4 Wing Walking
A staple of the flying circuses and air shows of the 1920s, wing walking quickly became a way for daredevils to wow crowds. Today, its undertaking is a more personal of thrill, although family and friends are typically invited to watch those who strap themselves atop a biplane for this unique adrenaline rush.
In wing walking, the thrill-seeker harnesses in for a ride of 10-30 minutes with top speeds up to 140 mph. Depending on the wing-walking location, rolls, loops and other acrobatics are included. Wing-walking flights are available in the UK and also on Washington's Olympic Peninsula at the world's only wing-walking school.
5 Chess Boxing
This unique sport includes a round of chess and a round of boxing. This game has grown popular in Germany and some parts of Europe. Competitors can win the title either by winning the chess or by knocking the opponent in the boxing round.
6 Train Surfing
Popular in South Africa, this sport attracts many young teens and men who ride, jump, dance, and do tricks on the top of fast moving trains. Train surfers also face challenges in avoiding the overhead cables all through their game play.
7 Limbo Skating
Limbo skating is done under a horizontal bar placed very close to the ground. Young skaters in India often try this bizarre game to make a potential world record. A six year old skater from India has recently made a record by skating 176 times in under the bar placed just nine inches above the ground.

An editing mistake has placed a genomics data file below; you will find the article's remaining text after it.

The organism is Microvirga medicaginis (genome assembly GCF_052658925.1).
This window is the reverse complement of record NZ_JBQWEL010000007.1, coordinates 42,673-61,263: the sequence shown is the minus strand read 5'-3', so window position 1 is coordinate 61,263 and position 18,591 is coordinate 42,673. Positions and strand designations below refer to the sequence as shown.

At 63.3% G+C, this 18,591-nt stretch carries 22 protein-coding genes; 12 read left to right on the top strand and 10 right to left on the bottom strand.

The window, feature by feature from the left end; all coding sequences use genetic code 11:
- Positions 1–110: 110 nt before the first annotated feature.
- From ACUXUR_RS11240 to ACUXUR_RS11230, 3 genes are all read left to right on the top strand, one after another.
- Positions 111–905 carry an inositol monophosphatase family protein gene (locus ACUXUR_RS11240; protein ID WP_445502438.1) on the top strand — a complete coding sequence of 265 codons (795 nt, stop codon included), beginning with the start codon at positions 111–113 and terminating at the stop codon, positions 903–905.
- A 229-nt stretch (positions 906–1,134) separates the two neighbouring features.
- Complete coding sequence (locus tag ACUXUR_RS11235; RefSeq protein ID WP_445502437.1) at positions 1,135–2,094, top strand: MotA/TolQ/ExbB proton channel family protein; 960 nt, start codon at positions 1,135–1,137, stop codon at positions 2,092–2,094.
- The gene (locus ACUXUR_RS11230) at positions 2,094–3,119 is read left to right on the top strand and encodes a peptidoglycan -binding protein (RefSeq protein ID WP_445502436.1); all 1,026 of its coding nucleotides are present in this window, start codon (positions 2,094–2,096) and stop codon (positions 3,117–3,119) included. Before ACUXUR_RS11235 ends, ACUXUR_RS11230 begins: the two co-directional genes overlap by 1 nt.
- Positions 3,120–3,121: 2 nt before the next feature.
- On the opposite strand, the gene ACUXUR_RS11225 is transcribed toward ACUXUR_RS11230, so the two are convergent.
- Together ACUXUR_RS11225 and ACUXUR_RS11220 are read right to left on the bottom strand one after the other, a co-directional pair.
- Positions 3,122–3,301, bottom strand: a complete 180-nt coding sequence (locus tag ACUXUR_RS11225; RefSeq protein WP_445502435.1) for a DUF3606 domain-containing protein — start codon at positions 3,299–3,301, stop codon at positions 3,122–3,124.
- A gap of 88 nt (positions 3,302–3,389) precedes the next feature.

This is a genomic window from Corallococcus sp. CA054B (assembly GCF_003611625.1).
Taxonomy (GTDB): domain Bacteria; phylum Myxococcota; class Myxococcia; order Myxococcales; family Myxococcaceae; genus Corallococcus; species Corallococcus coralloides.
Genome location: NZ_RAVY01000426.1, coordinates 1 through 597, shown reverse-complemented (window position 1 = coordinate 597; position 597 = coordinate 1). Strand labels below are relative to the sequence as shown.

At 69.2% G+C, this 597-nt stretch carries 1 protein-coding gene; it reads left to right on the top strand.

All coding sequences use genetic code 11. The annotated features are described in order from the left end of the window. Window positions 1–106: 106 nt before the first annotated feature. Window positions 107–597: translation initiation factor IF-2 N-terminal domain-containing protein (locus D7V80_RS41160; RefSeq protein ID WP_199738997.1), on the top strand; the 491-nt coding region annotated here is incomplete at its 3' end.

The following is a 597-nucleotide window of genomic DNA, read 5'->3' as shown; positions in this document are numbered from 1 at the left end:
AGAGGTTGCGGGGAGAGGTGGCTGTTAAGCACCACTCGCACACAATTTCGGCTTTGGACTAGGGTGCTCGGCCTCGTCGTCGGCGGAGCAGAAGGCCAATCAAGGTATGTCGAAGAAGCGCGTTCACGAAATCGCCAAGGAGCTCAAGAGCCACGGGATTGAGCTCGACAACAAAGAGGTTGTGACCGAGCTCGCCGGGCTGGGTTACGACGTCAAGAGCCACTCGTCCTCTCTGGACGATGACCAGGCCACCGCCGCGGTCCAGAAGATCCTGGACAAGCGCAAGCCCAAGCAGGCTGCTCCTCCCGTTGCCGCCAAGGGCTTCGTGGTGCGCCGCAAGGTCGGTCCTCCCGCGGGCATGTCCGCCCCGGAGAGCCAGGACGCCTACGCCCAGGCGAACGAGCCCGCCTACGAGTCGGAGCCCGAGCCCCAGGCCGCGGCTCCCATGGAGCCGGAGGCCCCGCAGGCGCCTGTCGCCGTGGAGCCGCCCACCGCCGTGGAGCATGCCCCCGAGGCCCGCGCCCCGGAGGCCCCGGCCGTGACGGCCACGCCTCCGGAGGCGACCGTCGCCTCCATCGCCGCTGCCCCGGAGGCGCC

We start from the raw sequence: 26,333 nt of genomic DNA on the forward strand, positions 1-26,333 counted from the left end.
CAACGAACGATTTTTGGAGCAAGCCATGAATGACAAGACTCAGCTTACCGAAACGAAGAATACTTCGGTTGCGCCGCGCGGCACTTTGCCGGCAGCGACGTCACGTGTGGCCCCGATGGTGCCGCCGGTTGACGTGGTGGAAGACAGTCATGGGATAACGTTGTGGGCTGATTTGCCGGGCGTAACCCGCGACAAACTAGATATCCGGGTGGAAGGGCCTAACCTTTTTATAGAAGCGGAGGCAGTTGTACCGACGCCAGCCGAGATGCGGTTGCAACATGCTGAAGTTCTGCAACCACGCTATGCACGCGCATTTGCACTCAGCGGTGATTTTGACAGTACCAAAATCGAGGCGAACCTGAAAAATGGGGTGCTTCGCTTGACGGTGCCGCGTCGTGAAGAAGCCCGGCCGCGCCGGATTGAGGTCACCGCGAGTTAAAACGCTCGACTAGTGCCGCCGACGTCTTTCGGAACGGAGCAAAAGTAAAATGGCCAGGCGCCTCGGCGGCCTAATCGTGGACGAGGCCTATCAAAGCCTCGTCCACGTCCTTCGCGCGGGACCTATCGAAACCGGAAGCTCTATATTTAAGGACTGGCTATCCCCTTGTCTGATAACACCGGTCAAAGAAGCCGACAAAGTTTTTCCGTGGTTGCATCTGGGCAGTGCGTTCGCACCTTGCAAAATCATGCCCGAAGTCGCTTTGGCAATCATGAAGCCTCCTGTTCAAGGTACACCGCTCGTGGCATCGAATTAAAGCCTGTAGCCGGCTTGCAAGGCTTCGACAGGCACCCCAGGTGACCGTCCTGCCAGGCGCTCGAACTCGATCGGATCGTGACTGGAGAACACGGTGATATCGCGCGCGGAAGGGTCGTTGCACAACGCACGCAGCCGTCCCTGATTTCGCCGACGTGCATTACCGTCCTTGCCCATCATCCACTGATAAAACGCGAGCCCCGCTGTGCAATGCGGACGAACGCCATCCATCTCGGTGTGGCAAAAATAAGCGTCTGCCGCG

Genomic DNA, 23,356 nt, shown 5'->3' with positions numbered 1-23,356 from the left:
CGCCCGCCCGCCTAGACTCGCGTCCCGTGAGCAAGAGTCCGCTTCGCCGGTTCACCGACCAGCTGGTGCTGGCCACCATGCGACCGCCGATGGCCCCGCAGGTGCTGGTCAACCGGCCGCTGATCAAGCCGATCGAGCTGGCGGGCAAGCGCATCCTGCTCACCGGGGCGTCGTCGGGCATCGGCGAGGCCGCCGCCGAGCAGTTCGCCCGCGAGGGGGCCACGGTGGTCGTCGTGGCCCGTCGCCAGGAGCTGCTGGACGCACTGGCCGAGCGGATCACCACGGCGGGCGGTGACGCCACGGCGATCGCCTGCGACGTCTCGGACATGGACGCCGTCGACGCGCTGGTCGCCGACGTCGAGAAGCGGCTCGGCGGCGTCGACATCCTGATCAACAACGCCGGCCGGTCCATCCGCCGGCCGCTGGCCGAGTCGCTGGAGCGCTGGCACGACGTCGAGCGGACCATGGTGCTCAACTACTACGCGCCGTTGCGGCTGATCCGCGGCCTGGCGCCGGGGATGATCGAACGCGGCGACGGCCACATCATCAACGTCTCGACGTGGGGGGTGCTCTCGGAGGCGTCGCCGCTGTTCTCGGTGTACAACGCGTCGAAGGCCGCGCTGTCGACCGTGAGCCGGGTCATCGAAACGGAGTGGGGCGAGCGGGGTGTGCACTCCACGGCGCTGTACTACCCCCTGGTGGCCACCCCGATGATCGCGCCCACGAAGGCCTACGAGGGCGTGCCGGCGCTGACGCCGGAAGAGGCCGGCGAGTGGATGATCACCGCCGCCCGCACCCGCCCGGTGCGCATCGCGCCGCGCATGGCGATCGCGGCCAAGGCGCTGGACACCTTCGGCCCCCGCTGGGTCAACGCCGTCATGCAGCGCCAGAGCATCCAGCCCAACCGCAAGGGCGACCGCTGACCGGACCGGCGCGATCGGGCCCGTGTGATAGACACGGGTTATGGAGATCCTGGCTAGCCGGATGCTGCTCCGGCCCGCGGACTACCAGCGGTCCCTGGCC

8 Mountain Unicycling
This is a bizarre version of mountain biking. Players cycle on a unicycle at some of the deadliest and rugged terrains with steep hills. This extreme sport is enjoyed in many countries.
9 Freestyle Poweriser Slits
This is a wacky sport where one is required to wear strange things on your feet that are sort of a cross between low stilts and pogo sticks. The idea is to perform stunts with them. It sounds a little dull until you either see or experience it.
10 Underwater Hockey
This sport was first invented in Great Britain during the 1950’s when some British divers were looking for ways to stay fit during the winter. Underwater hockey is a sport that some divers undertake during the winter months when the outside temperatures are too cold for diving. This game is played with nothing more than the stick, protective gear and gloves and snorkeling equipment. Hence, it also tests how long players are capable of holding their breath underwater. It is played at the bottom of the pool using a puck which weighs over one kilogram. This sport is fast gaining popularity with some countries forming national teams which take part in world championships.